Listen, NASA. We love you, but you're setting an impossible precedent here. Opportunity, one of a pair of rovers sent to Mars in 2003, landed at Meridiani Planum nine years ago last week. Nine years ago. The warranty on this robot? A mere 90 days. You do the math on how amazing that is.
Oh alright, we'll do the math for you: that's about 3,200 days, or over 36 times longer than Opportunity was promised to last. Imagine buying a car with a five year warranty that instead keeps on running for 180 years. And now imagine that it keeps running for 180 years with zero maintenance. Seriously, NASA is making the rest of the world look like a bunch of amateurs, because this incredible robot is still going and still doing valuable science. Curiosity may be bigger and fancier and laserier, but it's got some giant wheels to fill.
So what's Opportunity been up to? The picture up at the top of this article shows where the robot is currently hanging out: a place called Matijevic Hill on the western rim of Endeavour Crater, some 22 miles from where Oppy touched down. Clay minerals have been detected in this area from orbit, suggesting that water may have modified the rocks, so Opportunity will be checking the place out down on the ground.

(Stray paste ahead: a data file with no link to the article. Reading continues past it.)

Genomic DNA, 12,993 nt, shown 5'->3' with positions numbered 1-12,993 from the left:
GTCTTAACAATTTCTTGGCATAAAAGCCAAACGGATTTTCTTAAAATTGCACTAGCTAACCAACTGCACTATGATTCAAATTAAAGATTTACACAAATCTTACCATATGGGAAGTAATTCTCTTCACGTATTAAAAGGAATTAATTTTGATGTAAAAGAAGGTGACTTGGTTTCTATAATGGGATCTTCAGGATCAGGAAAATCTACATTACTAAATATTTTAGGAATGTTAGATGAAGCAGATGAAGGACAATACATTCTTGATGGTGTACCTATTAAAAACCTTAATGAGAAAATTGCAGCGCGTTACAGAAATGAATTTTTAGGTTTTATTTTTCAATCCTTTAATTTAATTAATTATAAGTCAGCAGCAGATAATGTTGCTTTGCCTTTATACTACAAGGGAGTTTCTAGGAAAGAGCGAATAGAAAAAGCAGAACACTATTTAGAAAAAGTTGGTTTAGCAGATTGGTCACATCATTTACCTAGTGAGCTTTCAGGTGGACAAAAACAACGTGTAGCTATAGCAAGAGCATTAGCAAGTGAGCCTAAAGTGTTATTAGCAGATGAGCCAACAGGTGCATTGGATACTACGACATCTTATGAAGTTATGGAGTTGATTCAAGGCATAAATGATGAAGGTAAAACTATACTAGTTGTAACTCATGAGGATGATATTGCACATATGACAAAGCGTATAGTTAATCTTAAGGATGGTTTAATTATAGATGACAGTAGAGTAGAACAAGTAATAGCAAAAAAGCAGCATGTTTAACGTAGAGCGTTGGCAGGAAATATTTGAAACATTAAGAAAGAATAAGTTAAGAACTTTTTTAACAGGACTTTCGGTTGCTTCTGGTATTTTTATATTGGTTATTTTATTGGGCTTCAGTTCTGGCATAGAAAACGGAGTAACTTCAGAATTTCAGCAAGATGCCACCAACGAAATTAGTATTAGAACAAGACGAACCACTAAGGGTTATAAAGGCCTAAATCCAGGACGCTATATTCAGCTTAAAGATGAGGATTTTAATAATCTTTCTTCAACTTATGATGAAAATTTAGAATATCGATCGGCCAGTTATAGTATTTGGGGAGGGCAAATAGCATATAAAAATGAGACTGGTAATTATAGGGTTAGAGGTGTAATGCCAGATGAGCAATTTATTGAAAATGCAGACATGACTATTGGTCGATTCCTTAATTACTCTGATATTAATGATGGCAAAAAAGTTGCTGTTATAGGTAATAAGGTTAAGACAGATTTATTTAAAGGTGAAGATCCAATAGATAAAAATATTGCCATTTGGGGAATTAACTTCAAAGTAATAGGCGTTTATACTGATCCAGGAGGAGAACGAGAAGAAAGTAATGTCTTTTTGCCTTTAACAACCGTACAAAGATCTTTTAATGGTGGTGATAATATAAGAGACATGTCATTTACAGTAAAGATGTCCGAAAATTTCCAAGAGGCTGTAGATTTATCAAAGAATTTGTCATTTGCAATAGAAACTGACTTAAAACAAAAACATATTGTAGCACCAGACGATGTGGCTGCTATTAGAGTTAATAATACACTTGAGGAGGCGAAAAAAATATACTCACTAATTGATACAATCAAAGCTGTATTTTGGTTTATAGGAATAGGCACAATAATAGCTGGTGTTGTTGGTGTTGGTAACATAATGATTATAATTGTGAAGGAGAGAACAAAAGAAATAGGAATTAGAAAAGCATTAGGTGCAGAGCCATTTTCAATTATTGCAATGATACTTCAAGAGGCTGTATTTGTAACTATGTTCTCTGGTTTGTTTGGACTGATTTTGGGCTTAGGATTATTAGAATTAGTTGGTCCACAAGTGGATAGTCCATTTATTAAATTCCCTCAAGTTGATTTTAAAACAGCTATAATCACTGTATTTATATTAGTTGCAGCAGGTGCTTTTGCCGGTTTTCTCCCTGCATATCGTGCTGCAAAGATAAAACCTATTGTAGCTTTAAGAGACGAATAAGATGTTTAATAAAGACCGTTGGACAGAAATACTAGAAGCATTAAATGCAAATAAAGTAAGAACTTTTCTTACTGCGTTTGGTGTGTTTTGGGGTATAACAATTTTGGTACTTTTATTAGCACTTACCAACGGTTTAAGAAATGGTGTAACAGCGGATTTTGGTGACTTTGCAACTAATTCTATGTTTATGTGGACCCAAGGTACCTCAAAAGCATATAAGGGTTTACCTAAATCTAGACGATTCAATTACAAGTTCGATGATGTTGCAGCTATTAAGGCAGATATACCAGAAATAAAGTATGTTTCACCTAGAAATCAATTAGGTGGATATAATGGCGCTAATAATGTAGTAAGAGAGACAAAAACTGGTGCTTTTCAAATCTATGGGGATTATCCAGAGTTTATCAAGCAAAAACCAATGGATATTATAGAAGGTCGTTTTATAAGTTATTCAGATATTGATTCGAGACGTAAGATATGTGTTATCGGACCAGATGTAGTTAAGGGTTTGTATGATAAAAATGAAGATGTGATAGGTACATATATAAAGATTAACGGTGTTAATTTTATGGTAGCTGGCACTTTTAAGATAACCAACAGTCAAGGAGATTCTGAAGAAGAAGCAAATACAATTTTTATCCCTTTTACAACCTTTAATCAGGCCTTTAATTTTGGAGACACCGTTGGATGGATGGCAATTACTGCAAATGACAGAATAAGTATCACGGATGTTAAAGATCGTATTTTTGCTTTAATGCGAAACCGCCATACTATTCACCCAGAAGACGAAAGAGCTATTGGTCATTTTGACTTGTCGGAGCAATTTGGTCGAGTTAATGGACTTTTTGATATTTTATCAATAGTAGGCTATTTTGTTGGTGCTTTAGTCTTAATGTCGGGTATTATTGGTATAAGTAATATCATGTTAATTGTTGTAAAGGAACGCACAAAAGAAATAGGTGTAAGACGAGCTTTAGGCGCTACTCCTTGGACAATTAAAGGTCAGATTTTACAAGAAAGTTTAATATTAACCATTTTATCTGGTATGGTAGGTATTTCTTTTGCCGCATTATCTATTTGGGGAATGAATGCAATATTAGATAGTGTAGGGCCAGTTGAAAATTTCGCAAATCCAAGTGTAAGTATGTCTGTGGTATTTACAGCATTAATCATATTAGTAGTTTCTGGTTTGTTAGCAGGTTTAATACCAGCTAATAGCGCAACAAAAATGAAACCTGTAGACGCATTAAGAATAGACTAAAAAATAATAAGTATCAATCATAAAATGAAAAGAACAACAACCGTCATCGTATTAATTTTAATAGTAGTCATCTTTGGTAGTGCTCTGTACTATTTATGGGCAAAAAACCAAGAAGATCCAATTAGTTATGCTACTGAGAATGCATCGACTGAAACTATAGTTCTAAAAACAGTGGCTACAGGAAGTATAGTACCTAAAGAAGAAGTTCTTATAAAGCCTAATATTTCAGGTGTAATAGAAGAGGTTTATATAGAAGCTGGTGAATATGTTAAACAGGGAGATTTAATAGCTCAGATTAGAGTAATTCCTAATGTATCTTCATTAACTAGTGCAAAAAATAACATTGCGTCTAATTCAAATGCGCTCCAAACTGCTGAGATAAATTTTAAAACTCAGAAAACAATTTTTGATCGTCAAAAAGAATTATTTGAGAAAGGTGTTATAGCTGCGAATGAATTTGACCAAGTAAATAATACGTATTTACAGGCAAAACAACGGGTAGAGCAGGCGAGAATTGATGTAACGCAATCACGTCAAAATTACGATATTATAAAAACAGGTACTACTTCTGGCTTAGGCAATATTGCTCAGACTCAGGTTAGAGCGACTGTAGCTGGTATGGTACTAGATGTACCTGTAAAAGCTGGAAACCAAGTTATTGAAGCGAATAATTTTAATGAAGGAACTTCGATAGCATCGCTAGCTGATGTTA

As for what's next, well, at some point this little robot is going to stop working. It's already got some quirks- nothing serious, but still, it's closing in on a decade of non-stop operation. We've said this before, but we'll say it again: every day that Opportunity keeps on doing science on Mars, it should be headline news, and it's unfortunate that NASA is often recognized for success and failure in equal measure. Really, the fact that we've got robots on Mars right now is something that is, or should be, a continual source of wonder for every single human on Earth. As a species, we're taking the first tentative steps towards exploring and understanding our solar system, and these robots are leading the way. There will certainly be more, probably lots more, but Opportunity will always be among the first, and it's already made itself into a legend.
Via [ NASA ]
PS- Sorry for going all, you know, at the end there, but I really <3 these robots.
Evan Ackerman is a senior editor at IEEE Spectrum. Since 2007, he has written over 6,000 articles on robotics and technology. He has a degree in Martian geology and is excellent at playing bagpipes.